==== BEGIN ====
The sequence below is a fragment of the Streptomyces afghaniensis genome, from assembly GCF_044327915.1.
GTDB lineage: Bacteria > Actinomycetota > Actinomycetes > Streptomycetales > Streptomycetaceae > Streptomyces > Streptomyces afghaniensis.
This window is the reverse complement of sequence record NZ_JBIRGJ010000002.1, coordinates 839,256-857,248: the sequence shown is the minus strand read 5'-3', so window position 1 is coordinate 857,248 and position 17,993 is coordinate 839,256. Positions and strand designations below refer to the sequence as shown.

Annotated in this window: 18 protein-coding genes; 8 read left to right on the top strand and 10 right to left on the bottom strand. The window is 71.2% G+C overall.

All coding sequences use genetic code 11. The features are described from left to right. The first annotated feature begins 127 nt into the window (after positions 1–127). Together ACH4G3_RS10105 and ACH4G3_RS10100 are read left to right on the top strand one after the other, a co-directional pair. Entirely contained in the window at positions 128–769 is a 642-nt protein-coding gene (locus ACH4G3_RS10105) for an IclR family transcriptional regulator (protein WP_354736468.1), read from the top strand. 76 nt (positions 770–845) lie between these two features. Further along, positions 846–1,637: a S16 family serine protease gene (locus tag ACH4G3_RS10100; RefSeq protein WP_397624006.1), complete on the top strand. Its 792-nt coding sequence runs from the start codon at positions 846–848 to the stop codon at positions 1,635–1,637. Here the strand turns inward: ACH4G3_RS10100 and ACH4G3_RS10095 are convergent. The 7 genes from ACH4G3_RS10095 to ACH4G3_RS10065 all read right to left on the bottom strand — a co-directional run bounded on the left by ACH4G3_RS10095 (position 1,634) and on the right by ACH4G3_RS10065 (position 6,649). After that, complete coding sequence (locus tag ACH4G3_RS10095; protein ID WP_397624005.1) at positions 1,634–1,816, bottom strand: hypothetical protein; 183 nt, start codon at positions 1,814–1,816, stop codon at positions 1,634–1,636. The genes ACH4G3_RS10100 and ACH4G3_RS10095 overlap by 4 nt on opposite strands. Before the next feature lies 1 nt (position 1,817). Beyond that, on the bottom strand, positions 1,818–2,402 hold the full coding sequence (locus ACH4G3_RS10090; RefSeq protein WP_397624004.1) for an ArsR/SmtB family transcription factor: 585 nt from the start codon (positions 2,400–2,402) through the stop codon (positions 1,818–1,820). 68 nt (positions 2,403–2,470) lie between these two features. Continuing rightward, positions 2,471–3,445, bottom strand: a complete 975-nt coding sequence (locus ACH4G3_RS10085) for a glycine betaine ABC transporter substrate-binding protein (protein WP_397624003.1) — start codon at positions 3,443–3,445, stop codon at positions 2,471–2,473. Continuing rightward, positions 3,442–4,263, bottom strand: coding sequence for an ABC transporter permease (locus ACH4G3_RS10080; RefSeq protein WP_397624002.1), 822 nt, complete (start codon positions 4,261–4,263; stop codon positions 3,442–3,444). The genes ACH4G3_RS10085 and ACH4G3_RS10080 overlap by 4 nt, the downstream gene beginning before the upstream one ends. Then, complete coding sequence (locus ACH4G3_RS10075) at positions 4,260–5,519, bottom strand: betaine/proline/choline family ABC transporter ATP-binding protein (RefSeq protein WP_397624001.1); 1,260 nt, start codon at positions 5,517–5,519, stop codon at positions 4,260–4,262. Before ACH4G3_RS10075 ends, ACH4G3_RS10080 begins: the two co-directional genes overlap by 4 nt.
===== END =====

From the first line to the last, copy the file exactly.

The sequence below is a fragment of the Streptomyces afghaniensis genome, from assembly GCF_044327915.1.
GTDB lineage: Bacteria > Actinomycetota > Actinomycetes > Streptomycetales > Streptomycetaceae > Streptomyces > Streptomyces afghaniensis.
This window is the reverse complement of sequence record NZ_JBIRGJ010000002.1, coordinates 839,256-857,248: the sequence shown is the minus strand read 5'-3', so window position 1 is coordinate 857,248 and position 17,993 is coordinate 839,256. Positions and strand designations below refer to the sequence as shown.

Annotated in this window: 18 protein-coding genes; 8 read left to right on the top strand and 10 right to left on the bottom strand. The window is 71.2% G+C overall.

All coding sequences use genetic code 11. The features are described from left to right. The first annotated feature begins 127 nt into the window (after positions 1–127). Together ACH4G3_RS10105 and ACH4G3_RS10100 are read left to right on the top strand one after the other, a co-directional pair. Entirely contained in the window at positions 128–769 is a 642-nt protein-coding gene (locus ACH4G3_RS10105) for an IclR family transcriptional regulator (protein WP_354736468.1), read from the top strand. 76 nt (positions 770–845) lie between these two features. Further along, positions 846–1,637: a S16 family serine protease gene (locus tag ACH4G3_RS10100; RefSeq protein WP_397624006.1), complete on the top strand. Its 792-nt coding sequence runs from the start codon at positions 846–848 to the stop codon at positions 1,635–1,637. Here the strand turns inward: ACH4G3_RS10100 and ACH4G3_RS10095 are convergent. The 7 genes from ACH4G3_RS10095 to ACH4G3_RS10065 all read right to left on the bottom strand — a co-directional run bounded on the left by ACH4G3_RS10095 (position 1,634) and on the right by ACH4G3_RS10065 (position 6,649). After that, complete coding sequence (locus tag ACH4G3_RS10095; protein ID WP_397624005.1) at positions 1,634–1,816, bottom strand: hypothetical protein; 183 nt, start codon at positions 1,814–1,816, stop codon at positions 1,634–1,636. The genes ACH4G3_RS10100 and ACH4G3_RS10095 overlap by 4 nt on opposite strands. Before the next feature lies 1 nt (position 1,817). Beyond that, on the bottom strand, positions 1,818–2,402 hold the full coding sequence (locus ACH4G3_RS10090; RefSeq protein WP_397624004.1) for an ArsR/SmtB family transcription factor: 585 nt from the start codon (positions 2,400–2,402) through the stop codon (positions 1,818–1,820). 68 nt (positions 2,403–2,470) lie between these two features. Continuing rightward, positions 2,471–3,445, bottom strand: a complete 975-nt coding sequence (locus ACH4G3_RS10085) for a glycine betaine ABC transporter substrate-binding protein (protein WP_397624003.1) — start codon at positions 3,443–3,445, stop codon at positions 2,471–2,473. Continuing rightward, positions 3,442–4,263, bottom strand: coding sequence for an ABC transporter permease (locus ACH4G3_RS10080; RefSeq protein WP_397624002.1), 822 nt, complete (start codon positions 4,261–4,263; stop codon positions 3,442–3,444). The genes ACH4G3_RS10085 and ACH4G3_RS10080 overlap by 4 nt, the downstream gene beginning before the upstream one ends. Then, complete coding sequence (locus ACH4G3_RS10075) at positions 4,260–5,519, bottom strand: betaine/proline/choline family ABC transporter ATP-binding protein (RefSeq protein WP_397624001.1); 1,260 nt, start codon at positions 5,517–5,519, stop codon at positions 4,260–4,262. Before ACH4G3_RS10075 ends, ACH4G3_RS10080 begins: the two co-directional genes overlap by 4 nt.